EYEGLASSES MAKE A FASHION STATEMENT

According to the Vision Council of America, approximately 75 percent of adults wear some sort of vision correction. People wear eyeglasses for different reasons. Some people are nearsighted and cannot see objects far away, while other people are farsighted and cannot see objects close by. Eyeglasses offer corrective vision for people who have difficulty seeing.

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LOCAL SPOTLIGHT - KENTUCKY HEALTH SOLUTIONS

It is that most wonderful time of the year—no, we are not talking about Christmas. It’s Medicare’s Annual Enrollment Season. Yes, it’s the time of the year when we stress and spend hours on the phone or online shopping for health coverage. The pain of having to shop health coverage, spend hours on the phone or online with one company vs another for our health insurance can be a daunting task. It does not matter if you are on Medicare or looking for your personal insurance, this can be one of the most….

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DO YOU HAVE 20/20 VISION

When you consider what defines healthy eyes, among the criteria is good vision. The American Optometric Association says the term 20/20 vision is used to express normal visual acuity (the clarity or sharpness of vision) measured at a distance of 20 feet. If you have 20/20 vision, you can see clearly at 20 feet what should normally be seen at that distance. Visual acuity is usually measured with a Snellen chart. It’s likely everyone has seen the Snellen chart – usually starting with a huge “E,” .....

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According to research published in The Gerontologist in March 2016, dog walkers had better health than non-dog walkers, including fewer chronic health conditions, lower body mass index (BMI), fewer limitations on activities of daily living and fewer doctor visits.


Try Other Exercises

Once you are comfortable with the walking aspect of cardiovascular activity, it may be time for you to try other forms of exercise such as biking or swimming. You can also try using cardiovascular exercise equipment such as an elliptical or a Stairmaster machine.


Research shows 80 percent of heart disease can be pre-vented. Other stud-ies prove individuals who participate in regular cardiovascu-lar exercise live lon-ger than those who don’t. Make it your mission to live a longer heart healthy life, but be sure to check with your primary care physician before beginning any exercise program, especially if you have been inactive for a while.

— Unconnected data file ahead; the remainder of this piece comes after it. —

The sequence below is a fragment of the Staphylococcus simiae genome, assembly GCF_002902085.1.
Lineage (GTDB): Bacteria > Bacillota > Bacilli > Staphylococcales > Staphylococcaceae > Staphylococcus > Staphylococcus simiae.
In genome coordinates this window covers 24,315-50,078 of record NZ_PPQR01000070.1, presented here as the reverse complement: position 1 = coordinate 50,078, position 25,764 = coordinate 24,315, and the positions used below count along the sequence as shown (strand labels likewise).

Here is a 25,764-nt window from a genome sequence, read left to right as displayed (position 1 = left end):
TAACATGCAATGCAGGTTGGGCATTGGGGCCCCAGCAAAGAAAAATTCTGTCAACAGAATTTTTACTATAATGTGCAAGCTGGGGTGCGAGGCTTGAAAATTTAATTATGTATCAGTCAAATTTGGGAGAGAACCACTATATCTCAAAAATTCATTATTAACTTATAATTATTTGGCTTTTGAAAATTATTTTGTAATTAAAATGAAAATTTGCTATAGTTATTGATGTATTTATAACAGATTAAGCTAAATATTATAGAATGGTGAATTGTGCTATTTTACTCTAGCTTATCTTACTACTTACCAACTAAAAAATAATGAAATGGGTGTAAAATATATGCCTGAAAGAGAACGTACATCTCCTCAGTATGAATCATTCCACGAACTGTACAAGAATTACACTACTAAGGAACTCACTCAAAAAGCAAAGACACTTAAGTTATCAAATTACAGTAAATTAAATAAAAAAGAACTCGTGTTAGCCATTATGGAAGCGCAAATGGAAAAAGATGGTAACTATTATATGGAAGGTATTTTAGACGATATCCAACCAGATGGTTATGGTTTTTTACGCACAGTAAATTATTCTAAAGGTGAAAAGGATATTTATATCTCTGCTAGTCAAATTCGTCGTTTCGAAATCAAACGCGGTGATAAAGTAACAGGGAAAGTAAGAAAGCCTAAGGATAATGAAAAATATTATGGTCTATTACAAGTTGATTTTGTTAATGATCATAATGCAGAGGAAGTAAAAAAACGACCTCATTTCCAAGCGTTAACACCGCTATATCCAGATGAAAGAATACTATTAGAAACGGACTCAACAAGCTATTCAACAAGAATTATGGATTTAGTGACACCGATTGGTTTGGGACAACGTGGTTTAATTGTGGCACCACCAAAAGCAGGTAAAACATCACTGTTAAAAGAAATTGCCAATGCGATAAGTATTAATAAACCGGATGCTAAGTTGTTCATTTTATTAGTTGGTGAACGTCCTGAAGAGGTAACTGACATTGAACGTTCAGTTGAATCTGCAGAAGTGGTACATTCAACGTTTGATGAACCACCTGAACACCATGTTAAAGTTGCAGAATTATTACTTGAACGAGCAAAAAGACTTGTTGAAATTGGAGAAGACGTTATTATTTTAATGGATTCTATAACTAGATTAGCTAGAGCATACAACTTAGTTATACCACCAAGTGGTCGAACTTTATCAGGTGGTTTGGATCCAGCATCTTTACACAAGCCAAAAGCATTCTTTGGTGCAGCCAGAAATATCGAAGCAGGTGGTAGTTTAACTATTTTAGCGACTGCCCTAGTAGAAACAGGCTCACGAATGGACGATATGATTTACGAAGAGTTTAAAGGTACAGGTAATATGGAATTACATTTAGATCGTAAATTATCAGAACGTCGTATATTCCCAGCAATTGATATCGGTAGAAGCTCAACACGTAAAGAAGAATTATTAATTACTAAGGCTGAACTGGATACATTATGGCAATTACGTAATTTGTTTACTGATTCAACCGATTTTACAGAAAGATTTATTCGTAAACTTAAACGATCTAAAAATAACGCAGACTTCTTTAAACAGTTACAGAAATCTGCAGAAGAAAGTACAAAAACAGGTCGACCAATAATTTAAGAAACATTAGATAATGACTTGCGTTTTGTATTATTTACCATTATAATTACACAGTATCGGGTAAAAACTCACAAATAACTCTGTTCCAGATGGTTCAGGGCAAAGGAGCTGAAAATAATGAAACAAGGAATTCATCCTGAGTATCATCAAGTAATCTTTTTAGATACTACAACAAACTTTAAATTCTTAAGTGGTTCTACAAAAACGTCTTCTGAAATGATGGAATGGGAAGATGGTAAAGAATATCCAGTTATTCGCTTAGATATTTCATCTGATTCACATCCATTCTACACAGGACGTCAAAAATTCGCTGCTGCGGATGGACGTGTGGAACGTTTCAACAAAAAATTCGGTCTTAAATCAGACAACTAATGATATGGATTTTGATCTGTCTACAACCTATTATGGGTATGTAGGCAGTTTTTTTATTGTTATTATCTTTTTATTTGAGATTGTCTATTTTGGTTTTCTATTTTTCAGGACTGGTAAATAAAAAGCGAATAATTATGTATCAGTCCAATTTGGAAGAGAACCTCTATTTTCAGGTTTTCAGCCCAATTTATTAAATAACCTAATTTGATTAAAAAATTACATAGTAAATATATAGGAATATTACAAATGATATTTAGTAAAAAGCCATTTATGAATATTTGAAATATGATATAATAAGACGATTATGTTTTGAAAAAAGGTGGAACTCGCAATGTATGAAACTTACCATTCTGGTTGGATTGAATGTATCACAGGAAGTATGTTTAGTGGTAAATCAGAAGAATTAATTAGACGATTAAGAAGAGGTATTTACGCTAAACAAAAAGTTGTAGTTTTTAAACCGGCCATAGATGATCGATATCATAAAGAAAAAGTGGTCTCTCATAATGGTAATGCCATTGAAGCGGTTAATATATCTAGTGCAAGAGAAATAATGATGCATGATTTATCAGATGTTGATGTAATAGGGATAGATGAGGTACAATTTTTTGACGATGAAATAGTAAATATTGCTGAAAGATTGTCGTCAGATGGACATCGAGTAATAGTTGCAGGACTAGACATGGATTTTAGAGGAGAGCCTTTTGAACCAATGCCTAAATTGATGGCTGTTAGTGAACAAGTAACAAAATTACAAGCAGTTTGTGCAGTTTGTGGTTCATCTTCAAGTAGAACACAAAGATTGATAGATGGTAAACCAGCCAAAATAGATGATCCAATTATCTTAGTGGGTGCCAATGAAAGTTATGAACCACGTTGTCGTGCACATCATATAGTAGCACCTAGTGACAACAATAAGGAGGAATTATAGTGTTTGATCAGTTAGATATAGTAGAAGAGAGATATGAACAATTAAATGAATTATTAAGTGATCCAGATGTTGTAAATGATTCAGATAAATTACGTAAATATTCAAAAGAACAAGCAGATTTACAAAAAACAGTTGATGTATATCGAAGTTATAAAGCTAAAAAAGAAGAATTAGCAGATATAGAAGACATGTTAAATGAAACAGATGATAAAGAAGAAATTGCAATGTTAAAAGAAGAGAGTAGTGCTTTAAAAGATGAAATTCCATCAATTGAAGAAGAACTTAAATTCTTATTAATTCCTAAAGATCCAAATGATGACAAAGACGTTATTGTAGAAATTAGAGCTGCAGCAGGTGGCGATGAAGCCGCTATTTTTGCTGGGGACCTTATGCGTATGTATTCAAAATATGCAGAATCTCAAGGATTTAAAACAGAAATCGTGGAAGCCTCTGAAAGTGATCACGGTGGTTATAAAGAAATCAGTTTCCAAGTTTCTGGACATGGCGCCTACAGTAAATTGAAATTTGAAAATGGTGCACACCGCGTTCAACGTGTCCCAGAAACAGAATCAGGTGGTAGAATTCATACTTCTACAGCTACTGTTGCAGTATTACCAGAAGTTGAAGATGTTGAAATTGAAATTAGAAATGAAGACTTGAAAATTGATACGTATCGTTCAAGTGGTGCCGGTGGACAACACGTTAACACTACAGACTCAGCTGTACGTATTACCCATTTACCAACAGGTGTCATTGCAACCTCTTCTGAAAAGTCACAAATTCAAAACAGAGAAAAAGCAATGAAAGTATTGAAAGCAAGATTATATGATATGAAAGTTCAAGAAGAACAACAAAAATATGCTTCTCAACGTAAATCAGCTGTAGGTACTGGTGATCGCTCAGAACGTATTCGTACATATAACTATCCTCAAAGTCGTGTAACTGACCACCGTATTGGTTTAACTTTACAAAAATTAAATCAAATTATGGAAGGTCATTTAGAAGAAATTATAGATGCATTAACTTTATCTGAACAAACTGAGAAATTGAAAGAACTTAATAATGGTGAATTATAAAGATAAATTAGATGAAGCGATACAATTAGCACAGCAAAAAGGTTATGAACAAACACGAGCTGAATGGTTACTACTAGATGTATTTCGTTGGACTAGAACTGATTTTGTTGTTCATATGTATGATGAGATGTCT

Heart disease kills millions of Americans each year. It is the leading cause of death for both men and women. The most common heart disease in the United States is coronary artery disease (CAD), which leads to heart attacks. One way to reduce your risk of CAD is to make some lifestyle changes, such as healthy eating, stress management and physical activity.


Physical activity is an essential part of being heart healthy. The American Heart Association (AHA) says you need at least 150 minutes of moderate-intensity physical activity each week. This includes walking, biking or any other activity you enjoy that gets you up and moving. Physical activity can improve your overall quality of life and reduces your risk of developing cardiovascular disease by 30 percent to 40 percent, according to the AHA.


One form of physical activity is cardiovascular exercise. Cardio means “heart” and vascular means “vessels that circulate fluids.  ” Cardiovascular exercise increases your heart rate, which then increases the circulation of blood and oxygen throughout the body. It is important to get your heart rate up and pump- ing faster on a regular basis. This will help keep your heart healthy and help you avoid getting tired and experiencing shortness of breath from simple daily activities.

CARDIOVASCULAR EXERCISE IMPROVES WOMEN’S HEART HEALTH

TANIQUA WARD, M.S.

TaNiqua Ward is a staff writer for Health & Wellness magazine.

more articles by taniqua ward

One of the easiest ways to start incorporating cardiovascular exercise into your daily routine is walking. Walking is an inexpensive and safe form of exercise. Walking as few as 30 minutes a day can give you numerous health benefits, including lowering your risk of high blood pressure, high cholesterol and diabetes. Here are a few tips to start a walking routine:


Begin with Short Distances

Start off walking just five to10 minutes a day and gradually increase your distance and time as you feel more comfortable.


Pay Attention to Heart Rate and Breathing

Walk at a pace that challenges you and increases your heart rate, but don’t overdo it. Try not to get short of breath. You should still be able to talk and carry on a conversation while you are walking.


Walk with Someone

Find a walking buddy. You’ll have someone to socialize with while on walks as well as someone to hold you accountable. Or you can walk with your dog.